WELCOME TO THE DRAYTON BIRD BLOG - Commonsense about marketing, business and life

Leave now if easily shocked or politically correct. Otherwise, please leave your comments. Statements such as "brilliant", "hugely perceptive", "what a splendid man" and "can I buy you dinner at the restaurant of your choice" are all greeted with glee.

If you like, I'll e-mail you each new dollop of drivel when I publish it. Just click here to subscribe. If you want to succeed faster, get my 101 helpful marketing ideas, one every 3 days. People love them - maybe because they're free. Go to www.draytonbirdcommonsense.com and register. You also a get a free copy of the best marketing book ever written

Sunday, 11 July 2010

"Times change. People don't" said the sage Mr. Caples. But how many realise it?

After a board meeting in Frankfurt, Lord knows how many years ago, David Ogilvy told me over dinner that "Rosser Reeves and I were talking one day, and we agreed that everything we knew we had learned from John Caples."

Rosser Reeves, who was Ogilvy's brother-in-law, coined the initials USP that everyone now uses with such gay, and often inaccurate abandon.

John Caples, besides being a very good copywriter - They laughed when I sat down at the piano is one of the most copied lines ever - popularised systematic testing, though not enough to penetrate the thick skulls of most corporate drones.

If you haven't read one of his books, well, you should. Andi Emerson named the Caples Awards after him - a bit of a joke, as they ignore the one thing Caples was committed to: results. And believe it or not, Andi was briefly a partner of mine. Small world!

When a Wall Street Journal interviewer asked Caples if the principles he had discovered still applied, he replied: "Times change. People don't."

If people coming into this business - especially the online side - just studied the past they would save themselves a lot of mistakes - and money on moonshine schemes that promise to make you rich in the twinkling of an eye.

So, here's something instructive a friend just sent me, which is as true now as it was over a 100 years ago.

In the early 1900s, A. Joseph Newman, General Sales Manager, Bayuk Cigars, Inc., Philadelphia, had an original method of helping his company’s distributors.

Under a pen name, Frank Trufax (true facts) he wrote a series of letters to imaginary salesmen in which he discussed very real problems. Here’s one example

To My Salesmen:

I was looking over the orders the other day and I saw one from a dealer whom we had not been selling for at least a year.

I was tickled pink to see him back on our books once again.

Our little selling-fool, Billy Keepatem, put it over—yes, he did. Hats off to Keepatem, boys!

“Well, Bill, how did you do it?” said I to Bill at first opportunity.

“Nothing wonderful about it, Mr. Trufax,” replied Bill. “That dealer sells a lot of stuff and I thought if he was worth going after, he was worth keeping after. I’ve been calling on him regularly once a week for nine months and – well, I landed him. That’s all there is to it.”

Did you get that one pithy phrase Bill pulled: “If he was worth going after, he was worth keeping after?”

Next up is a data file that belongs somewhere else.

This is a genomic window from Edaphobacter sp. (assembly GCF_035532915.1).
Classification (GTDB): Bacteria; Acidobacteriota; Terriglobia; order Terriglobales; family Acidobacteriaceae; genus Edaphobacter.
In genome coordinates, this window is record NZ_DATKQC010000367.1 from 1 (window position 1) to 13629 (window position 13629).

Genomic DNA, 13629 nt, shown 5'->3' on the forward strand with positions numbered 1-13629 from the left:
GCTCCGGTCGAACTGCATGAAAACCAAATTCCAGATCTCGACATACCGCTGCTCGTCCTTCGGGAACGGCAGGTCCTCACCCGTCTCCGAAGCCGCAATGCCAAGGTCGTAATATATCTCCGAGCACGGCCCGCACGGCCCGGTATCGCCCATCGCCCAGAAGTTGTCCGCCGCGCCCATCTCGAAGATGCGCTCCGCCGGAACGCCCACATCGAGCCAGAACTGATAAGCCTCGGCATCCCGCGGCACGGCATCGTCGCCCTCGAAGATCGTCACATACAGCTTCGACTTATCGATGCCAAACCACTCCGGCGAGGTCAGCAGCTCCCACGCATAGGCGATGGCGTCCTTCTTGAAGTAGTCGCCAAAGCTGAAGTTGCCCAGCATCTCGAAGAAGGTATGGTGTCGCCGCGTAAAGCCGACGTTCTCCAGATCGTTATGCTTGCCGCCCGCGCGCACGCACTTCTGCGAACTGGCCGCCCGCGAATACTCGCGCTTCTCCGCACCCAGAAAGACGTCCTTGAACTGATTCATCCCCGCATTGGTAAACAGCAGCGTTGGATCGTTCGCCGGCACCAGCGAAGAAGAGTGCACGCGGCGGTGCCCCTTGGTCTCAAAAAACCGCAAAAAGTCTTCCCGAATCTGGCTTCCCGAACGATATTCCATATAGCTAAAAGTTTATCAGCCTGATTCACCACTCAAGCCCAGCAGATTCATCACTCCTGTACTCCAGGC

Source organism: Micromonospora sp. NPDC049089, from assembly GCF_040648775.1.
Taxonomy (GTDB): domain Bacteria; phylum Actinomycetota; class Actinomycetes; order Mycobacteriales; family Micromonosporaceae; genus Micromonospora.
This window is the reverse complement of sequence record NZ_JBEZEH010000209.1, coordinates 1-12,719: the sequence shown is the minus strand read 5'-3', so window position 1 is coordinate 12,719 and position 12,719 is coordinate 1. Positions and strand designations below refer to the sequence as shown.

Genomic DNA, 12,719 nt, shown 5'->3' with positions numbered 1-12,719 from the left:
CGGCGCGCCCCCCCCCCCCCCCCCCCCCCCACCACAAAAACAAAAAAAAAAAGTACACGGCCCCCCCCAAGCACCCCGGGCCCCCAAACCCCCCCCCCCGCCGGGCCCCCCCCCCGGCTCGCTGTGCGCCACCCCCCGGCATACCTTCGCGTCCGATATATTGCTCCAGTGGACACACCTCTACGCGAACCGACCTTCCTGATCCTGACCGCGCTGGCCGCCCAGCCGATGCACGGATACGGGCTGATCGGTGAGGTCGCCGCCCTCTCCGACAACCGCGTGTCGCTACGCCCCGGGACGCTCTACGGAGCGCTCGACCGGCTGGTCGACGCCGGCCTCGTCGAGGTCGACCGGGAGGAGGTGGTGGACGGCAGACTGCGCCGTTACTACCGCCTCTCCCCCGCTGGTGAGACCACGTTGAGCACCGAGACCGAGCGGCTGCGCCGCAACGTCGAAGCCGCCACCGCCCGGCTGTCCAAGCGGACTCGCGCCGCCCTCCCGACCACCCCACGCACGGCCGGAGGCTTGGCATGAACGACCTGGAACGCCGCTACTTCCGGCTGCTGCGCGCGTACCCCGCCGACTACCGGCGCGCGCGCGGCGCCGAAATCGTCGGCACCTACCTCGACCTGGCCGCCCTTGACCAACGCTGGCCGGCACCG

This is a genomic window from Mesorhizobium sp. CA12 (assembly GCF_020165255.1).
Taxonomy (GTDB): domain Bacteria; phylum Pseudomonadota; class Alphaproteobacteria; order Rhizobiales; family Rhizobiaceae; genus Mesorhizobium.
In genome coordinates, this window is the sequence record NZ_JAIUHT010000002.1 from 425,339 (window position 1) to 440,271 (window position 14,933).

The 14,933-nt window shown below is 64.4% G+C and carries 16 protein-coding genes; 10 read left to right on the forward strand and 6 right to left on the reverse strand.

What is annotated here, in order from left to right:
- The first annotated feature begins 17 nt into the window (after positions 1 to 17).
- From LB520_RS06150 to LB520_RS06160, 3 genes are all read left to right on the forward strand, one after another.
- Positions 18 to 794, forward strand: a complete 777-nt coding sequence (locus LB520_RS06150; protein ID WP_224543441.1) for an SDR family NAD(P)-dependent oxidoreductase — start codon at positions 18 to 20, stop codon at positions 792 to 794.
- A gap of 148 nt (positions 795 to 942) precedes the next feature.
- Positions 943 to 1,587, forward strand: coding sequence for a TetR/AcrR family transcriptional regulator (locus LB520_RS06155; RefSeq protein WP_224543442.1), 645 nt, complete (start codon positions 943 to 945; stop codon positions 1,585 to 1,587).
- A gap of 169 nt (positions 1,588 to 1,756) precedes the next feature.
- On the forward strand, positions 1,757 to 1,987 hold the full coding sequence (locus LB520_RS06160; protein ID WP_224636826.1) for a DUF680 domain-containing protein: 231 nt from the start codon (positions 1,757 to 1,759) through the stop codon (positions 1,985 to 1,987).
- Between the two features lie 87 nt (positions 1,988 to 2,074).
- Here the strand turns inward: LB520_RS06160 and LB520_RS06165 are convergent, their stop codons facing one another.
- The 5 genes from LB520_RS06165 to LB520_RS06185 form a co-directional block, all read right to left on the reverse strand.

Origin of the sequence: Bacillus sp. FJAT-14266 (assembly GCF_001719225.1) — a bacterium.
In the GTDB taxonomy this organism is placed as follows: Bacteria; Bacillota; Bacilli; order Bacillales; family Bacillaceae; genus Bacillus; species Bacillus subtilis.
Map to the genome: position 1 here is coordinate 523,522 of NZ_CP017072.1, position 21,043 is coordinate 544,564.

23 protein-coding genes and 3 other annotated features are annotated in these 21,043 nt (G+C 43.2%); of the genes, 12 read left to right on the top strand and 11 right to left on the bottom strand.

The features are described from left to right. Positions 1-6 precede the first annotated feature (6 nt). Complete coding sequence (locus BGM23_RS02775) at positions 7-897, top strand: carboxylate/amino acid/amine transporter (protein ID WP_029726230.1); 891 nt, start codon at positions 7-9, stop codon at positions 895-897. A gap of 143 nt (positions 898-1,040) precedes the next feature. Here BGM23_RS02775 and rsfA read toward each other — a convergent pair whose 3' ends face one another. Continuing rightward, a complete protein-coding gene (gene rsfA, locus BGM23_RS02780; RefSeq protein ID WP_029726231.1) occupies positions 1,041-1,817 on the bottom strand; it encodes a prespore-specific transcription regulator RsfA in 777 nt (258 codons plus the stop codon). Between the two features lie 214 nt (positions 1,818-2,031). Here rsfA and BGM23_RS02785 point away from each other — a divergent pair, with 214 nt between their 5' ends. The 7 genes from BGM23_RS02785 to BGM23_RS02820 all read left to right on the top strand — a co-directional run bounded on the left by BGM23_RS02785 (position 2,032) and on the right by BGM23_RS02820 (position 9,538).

Manoman, there’s the salient secret of selling success! If a dealer is worth going after to sell, he is worth keeping after until he is sold.

And that brings up two interesting queries. Here they are: How many calls do salesmen make before they quit calling? How often does a salesman call before the dealer buys?

Now, get me right, boys. I didn’t personally conduct the investigation to get the answers to these two questions and I don’t want to be facetious when I say I didn’t get up the dictionary either; but there’s where I went to find out if I could get away with that “wicked” word “facetious.”

It is just as important to know where to find knowledge as it is to have knowledge. Well, anyway, the investigation was carefully made and here’s the findings:

48.2% of salesmen made 1 call and quit.

24.4% made 2 calls and quit

14.7% made 3 calls and quit

12.7% made 4 or more calls

Go over those figures once again, boys, they’re intensely interesting.

Then clear your mind to get full shock of this body-blow of an answer to the second question:

Sixty per cent of the sales made were on or after the fifth call!

This investigation, of course, proves very little conclusively but it does emphasize this one thing:

Eighty-eight per cent of the salesmen automatically eliminated themselves from consideration of sixty per cent of the business because they quit before the dealer had been brought up to the buying point.

Boys, I don’t want you to waste time watering dead plants but I do want you to keep digging around the live ones.

You can never tell when the “No, not today” will change into “Yes, send ‘em along.”

It may be on the fifth call; it may be on the fiftieth call; but as Billy Keepatem says:

“If a dealer is worth going after, he’s worth keeping after.”

Yours, tilhesezyes,

Frank Trufax.

Just as a coincidence, one of my most determined clients made a sale worth £15,000 after the 14th follow-up. It is no coincidence that he does a lot of testing. Wise man.

And one last point: there are some wonderful colloquial expressions in that old piece. I love the bit about watering dead plants. A good writer.

(I'm still in New York today: writing seminar later this week.)

blog comments powered by Disqus